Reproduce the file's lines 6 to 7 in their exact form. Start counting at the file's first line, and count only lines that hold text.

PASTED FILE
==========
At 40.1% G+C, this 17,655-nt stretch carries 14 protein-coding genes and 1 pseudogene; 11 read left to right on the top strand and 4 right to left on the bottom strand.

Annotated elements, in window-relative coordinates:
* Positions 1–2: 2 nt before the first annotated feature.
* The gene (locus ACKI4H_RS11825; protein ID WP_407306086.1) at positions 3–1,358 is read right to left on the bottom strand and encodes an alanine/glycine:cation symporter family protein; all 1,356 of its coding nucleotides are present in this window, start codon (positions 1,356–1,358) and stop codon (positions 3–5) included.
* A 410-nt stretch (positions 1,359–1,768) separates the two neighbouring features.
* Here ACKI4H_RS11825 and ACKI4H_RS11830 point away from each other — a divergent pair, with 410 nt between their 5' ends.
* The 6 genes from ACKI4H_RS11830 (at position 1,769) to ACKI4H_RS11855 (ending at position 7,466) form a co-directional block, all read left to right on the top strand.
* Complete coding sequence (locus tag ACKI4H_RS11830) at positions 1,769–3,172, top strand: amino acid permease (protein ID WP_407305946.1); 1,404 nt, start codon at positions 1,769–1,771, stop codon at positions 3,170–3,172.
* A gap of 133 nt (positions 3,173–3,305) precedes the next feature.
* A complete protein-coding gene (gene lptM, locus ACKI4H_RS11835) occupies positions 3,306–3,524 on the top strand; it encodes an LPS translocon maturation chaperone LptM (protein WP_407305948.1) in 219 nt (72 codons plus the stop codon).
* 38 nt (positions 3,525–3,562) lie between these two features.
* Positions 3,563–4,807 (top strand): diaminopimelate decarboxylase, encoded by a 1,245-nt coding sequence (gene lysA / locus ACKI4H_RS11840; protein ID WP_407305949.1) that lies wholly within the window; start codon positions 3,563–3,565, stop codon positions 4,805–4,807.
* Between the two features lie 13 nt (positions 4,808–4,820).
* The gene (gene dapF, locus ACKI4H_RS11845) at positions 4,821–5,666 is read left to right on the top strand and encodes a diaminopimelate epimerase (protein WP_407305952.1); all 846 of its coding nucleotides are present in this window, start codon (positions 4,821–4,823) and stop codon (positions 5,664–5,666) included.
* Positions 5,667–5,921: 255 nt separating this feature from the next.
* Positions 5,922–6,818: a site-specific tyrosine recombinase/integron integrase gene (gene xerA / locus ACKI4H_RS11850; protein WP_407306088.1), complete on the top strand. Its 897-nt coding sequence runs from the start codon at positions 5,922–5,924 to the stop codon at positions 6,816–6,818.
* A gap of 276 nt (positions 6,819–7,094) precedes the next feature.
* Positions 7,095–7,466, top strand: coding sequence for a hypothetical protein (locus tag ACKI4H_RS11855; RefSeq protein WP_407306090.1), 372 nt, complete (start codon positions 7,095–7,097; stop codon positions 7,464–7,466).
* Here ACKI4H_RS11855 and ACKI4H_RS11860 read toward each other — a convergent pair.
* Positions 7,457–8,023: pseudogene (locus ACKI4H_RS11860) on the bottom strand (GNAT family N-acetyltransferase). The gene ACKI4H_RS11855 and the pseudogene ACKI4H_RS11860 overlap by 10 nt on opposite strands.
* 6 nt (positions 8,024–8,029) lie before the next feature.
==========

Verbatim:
* Here ACKI4H_RS11825 and ACKI4H_RS11830 point away from each other — a divergent pair, with 410 nt between their 5' ends.
* The 6 genes from ACKI4H_RS11830 (at position 1,769) to ACKI4H_RS11855 (ending at position 7,466) form a co-directional block, all read left to right on the top strand.